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Maple Leaf Foods talks sustainability from both sides

Carbon-neutral CPG company has made consumers a part of its environmental efforts
Little changes day jars
Photography courtesy Maple Leaf Foods
Little changes day jars
Photography courtesy Maple Leaf Foods

Maple Leaf Foods has made a big commitment to sustainability, and it’s encouraging consumers to do their small part.  

Earlier this month, the CPG company launched its second annual “Little Changes Day,” a campaign aimed at helping Canadians make small changes that will have a positive impact on the environment. The campaign is based on the insight that Canadians want to help the planet, but many don’t know where to start. In a survey conducted by Maple Leaf, 75% of Canadians said they would like tips and examples of little changes they can make in their everyday lives.

This year’s theme was the “Disconnected Dinner Challenge,” which promoted the idea that disconnecting from screens will reduce carbon emissions and help people reconnect around the dinner table. (To put it in perspective, Maple Leaf Foods said it would take planting trees in an area the size of 50 hockey rinks to offset the amount of CO2 generated by just one hour of TV watching.) As part of the campaign, the company produced tips to help families disconnect during mealtime, like creating a conversation jar and putting phones out of sight. 

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joe mcmahan
Joe McMahan. Photography courtesy Maple Leaf Foods

“There are global challenges that we all have to undertake together, but it can be overwhelming on where to get started. So, we decided to start Little Changes Day as an annual event,” says Joe McMahan, vice president, sustainability and shared value at Maple Leaf Foods. “It’s an opportunity to engage Canadians and their families on the little things they can do to make a difference, and to make it fun and to tell a story around it.” 

The fun part, he adds, is unique because “we’re not saying, ‘you need to live these very bare, austere, minimalist lifestyles.’ We’re saying, ‘here’s some little things that can really make a difference that you may not have thought of.’” 

Maple Leaf Foods plans to keep Little Changes Day going for years to come. “Our journey is to be the most sustainable protein company on Earth, but we believe firmly that it’s not just about what you can do within your four walls. It’s a monumental global effort,” says McMahan. “And so, the more that we can reach out, the more that we can educate, the more that we can collaborate, the better off we all are.” 

While things like turning off the TV may be a drop in the climate-change bucket, Little Changes Day is part of Maple Leaf’s broader commitment to environmental sustainability. The journey started several years ago, with the company’s ambition to become “the most sustainable protein company in the world,” with efforts in areas like nutrition and health, animal welfare, waste and emissions.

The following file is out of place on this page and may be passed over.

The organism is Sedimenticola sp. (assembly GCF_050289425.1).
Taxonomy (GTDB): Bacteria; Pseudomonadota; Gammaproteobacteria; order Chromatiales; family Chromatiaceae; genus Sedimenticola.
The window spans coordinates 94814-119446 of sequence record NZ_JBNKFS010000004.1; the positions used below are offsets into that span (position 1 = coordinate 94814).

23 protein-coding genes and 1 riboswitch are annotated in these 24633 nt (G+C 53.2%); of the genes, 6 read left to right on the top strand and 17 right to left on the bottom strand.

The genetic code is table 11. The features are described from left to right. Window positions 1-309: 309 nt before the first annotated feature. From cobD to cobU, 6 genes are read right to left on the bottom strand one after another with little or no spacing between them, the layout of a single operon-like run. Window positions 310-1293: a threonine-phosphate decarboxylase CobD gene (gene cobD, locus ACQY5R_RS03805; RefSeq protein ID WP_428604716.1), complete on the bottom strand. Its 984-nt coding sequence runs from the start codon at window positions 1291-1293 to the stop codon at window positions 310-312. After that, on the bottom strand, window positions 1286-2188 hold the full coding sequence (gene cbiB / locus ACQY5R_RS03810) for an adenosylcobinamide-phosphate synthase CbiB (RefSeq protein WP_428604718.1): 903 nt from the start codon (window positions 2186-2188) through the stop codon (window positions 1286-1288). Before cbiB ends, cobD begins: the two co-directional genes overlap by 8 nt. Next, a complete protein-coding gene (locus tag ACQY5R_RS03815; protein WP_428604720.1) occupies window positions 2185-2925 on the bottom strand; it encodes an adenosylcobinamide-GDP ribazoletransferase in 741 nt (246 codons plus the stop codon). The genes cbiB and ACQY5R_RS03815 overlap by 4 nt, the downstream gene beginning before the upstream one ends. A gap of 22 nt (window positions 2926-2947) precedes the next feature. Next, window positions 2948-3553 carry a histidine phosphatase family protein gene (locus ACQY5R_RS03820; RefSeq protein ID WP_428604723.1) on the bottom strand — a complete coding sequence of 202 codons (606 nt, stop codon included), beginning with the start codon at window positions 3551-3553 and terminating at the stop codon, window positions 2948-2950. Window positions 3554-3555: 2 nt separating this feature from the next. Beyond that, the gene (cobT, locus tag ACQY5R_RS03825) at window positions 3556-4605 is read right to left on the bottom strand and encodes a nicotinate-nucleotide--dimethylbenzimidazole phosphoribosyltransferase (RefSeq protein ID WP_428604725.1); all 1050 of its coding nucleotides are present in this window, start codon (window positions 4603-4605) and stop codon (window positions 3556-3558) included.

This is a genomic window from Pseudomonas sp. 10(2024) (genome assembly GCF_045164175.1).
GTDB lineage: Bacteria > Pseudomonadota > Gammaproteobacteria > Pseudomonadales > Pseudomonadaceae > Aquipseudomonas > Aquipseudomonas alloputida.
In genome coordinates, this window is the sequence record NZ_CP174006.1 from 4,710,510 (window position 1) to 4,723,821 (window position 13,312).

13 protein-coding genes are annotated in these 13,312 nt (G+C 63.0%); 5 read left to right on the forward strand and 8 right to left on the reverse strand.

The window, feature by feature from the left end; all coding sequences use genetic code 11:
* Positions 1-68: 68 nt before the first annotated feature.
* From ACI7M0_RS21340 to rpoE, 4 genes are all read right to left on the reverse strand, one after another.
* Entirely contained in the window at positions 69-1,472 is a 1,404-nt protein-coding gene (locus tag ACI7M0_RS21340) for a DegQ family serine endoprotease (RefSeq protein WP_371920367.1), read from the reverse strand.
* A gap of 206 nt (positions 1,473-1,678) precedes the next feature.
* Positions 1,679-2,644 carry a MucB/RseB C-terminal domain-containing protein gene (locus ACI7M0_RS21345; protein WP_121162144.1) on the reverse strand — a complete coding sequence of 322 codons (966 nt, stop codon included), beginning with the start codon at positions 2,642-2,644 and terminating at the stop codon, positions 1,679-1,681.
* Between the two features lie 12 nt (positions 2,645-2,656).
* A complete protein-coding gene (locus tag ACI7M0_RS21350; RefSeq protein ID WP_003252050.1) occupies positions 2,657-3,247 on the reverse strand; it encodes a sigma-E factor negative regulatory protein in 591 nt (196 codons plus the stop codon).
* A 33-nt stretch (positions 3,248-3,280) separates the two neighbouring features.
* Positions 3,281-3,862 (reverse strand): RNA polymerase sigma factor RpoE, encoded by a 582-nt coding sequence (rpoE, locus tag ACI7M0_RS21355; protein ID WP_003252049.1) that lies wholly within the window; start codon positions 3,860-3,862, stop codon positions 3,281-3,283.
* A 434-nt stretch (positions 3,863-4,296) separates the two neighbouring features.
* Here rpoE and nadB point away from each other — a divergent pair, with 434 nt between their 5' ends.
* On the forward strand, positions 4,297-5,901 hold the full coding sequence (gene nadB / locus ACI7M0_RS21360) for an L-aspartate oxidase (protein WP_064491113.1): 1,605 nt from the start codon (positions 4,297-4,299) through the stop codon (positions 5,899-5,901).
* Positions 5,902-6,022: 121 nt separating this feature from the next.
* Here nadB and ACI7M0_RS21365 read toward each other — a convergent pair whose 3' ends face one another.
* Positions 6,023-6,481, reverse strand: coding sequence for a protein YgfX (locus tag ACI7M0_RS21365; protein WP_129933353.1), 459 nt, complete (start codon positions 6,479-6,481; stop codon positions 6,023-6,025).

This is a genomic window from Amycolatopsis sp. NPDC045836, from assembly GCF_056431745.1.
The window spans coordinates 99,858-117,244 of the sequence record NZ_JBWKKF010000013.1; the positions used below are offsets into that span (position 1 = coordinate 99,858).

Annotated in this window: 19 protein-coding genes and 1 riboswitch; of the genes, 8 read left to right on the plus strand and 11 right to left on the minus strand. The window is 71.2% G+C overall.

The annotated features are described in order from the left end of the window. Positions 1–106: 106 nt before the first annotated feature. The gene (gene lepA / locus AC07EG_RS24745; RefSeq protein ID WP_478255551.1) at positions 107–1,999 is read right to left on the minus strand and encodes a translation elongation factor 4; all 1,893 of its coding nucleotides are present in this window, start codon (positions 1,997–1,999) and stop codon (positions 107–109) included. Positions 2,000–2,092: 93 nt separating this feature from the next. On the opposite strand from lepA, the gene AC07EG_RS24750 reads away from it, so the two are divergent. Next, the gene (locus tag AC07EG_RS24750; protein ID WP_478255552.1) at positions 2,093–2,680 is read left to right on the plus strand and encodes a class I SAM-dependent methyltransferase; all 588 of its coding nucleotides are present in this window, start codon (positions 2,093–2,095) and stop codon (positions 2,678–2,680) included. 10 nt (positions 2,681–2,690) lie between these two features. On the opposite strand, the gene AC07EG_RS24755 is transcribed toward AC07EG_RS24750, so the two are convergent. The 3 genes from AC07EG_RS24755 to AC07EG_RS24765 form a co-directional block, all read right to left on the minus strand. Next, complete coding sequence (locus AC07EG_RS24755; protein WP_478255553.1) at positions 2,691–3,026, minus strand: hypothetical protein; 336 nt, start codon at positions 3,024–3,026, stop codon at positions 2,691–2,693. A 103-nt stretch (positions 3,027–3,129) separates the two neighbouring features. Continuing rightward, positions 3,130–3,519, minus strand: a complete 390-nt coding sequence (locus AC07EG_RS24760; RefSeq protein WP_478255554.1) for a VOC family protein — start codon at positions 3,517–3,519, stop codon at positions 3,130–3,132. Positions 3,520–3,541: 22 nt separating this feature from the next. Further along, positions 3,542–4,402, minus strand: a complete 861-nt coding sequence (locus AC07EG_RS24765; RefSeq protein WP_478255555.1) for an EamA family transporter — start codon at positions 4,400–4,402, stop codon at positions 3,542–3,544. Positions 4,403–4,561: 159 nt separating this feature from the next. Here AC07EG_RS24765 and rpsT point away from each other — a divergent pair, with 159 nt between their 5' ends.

READ: Maple Leaf pushes forward with sustainability strategy

One new way the company is reducing its carbon footprint is through regenerative agriculture. In its Integrated Report 2022, Maple Leaf Foods explains regenerative agriculture as “a set of farming principles and practices that regenerate the land, capture carbon from the atmosphere and store it in the soil, increase biodiversity, improve soil health, boost farmer livelihoods and enhance landscape resilience.” 

mina chicken
Mina packaging is fully recyclable and created from 95% post-consumer recycled content. Photography courtesy Maple Leaf Foods

As part of its efforts in this area, Maple Leaf Foods has teamed up with Nutrien, a Canadian company and the world’s largest provider of crop inputs (such as fertilizer and seeds). 

“We have done a lot of work with Nutrien… to partner with farmers that are supplying feed that’s used for our hog production, on ways that they can become more efficient with fertilizer use, ways that they continue to enhance their soil health, in a way that makes economic sense and provides them with the facilitation and the guidance to really move the needle forward,” says McMahan. 

Another focus area is packaging, with an aim to have 100% sustainable packaging. Maple Leaf Foods is working to reduce and/or convert all its packaging components, including trays, films and labels, into recyclable, compostable or reusable materials. For example, with flexible films or plastics that cover poultry or pork products, McMahan says, “we’ve had a lot of progress in downgauging or decreasing the thickness of that plastic, so there’s much less plastic waste to begin with.” In addition, 100% of the trays that hold fresh meat will be fully recyclable by the end of this year. 

“Those are just some pieces that are not only important for our environment, but they’re buying us a lot of goodwill with our customers, who have their own packaging goals,” says McMahan. “And it’s a story that we can tell with consumers, which makes a lot of sense. They appreciate and understand that.” 

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